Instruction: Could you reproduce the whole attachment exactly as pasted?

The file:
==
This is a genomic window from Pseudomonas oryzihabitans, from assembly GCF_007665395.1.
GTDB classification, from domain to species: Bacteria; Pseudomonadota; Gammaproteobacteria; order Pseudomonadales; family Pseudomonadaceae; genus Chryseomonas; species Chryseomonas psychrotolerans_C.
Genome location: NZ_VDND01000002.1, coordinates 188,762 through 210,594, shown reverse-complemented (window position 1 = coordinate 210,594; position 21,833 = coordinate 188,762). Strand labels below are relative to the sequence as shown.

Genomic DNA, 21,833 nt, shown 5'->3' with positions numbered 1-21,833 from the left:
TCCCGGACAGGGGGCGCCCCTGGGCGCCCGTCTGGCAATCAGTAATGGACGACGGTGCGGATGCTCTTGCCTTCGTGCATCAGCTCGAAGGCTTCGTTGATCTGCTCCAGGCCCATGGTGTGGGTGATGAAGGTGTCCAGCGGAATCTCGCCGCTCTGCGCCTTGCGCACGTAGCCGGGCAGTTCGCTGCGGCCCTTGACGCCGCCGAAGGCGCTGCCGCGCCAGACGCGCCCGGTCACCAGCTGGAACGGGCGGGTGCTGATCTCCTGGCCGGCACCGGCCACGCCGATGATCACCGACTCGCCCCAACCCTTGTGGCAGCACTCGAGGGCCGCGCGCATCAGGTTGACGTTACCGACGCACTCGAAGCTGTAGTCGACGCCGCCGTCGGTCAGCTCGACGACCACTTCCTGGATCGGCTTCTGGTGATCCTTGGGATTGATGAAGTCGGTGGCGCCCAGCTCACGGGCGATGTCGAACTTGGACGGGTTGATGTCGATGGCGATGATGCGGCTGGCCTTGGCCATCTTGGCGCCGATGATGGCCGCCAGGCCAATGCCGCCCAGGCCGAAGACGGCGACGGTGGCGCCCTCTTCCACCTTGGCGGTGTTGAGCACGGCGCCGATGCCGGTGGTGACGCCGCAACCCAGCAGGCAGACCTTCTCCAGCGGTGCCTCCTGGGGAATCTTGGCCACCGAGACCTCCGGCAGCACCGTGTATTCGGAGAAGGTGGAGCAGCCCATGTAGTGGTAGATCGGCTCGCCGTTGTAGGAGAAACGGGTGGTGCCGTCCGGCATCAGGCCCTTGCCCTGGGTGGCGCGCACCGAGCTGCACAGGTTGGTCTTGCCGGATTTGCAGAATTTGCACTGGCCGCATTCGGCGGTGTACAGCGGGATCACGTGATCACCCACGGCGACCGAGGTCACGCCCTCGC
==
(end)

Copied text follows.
This is a genomic window from Pseudomonas oryzihabitans, from assembly GCF_007665395.1.
GTDB classification, from domain to species: Bacteria; Pseudomonadota; Gammaproteobacteria; order Pseudomonadales; family Pseudomonadaceae; genus Chryseomonas; species Chryseomonas psychrotolerans_C.
Genome location: NZ_VDND01000002.1, coordinates 188,762 through 210,594, shown reverse-complemented (window position 1 = coordinate 210,594; position 21,833 = coordinate 188,762). Strand labels below are relative to the sequence as shown.

Genomic DNA, 21,833 nt, shown 5'->3' with positions numbered 1-21,833 from the left:
TCCCGGACAGGGGGCGCCCCTGGGCGCCCGTCTGGCAATCAGTAATGGACGACGGTGCGGATGCTCTTGCCTTCGTGCATCAGCTCGAAGGCTTCGTTGATCTGCTCCAGGCCCATGGTGTGGGTGATGAAGGTGTCCAGCGGAATCTCGCCGCTCTGCGCCTTGCGCACGTAGCCGGGCAGTTCGCTGCGGCCCTTGACGCCGCCGAAGGCGCTGCCGCGCCAGACGCGCCCGGTCACCAGCTGGAACGGGCGGGTGCTGATCTCCTGGCCGGCACCGGCCACGCCGATGATCACCGACTCGCCCCAACCCTTGTGGCAGCACTCGAGGGCCGCGCGCATCAGGTTGACGTTACCGACGCACTCGAAGCTGTAGTCGACGCCGCCGTCGGTCAGCTCGACGACCACTTCCTGGATCGGCTTCTGGTGATCCTTGGGATTGATGAAGTCGGTGGCGCCCAGCTCACGGGCGATGTCGAACTTGGACGGGTTGATGTCGATGGCGATGATGCGGCTGGCCTTGGCCATCTTGGCGCCGATGATGGCCGCCAGGCCAATGCCGCCCAGGCCGAAGACGGCGACGGTGGCGCCCTCTTCCACCTTGGCGGTGTTGAGCACGGCGCCGATGCCGGTGGTGACGCCGCAACCCAGCAGGCAGACCTTCTCCAGCGGTGCCTCCTGGGGAATCTTGGCCACCGAGACCTCCGGCAGCACCGTGTATTCGGAGAAGGTGGAGCAGCCCATGTAGTGGTAGATCGGCTCGCCGTTGTAGGAGAAACGGGTGGTGCCGTCCGGCATCAGGCCCTTGCCCTGGGTGGCGCGCACCGAGCTGCACAGGTTGGTCTTGCCGGATTTGCAGAATTTGCACTGGCCGCATTCGGCGGTGTACAGCGGGATCACGTGATCACCCACGGCGACCGAGGTCACGCCCTCGC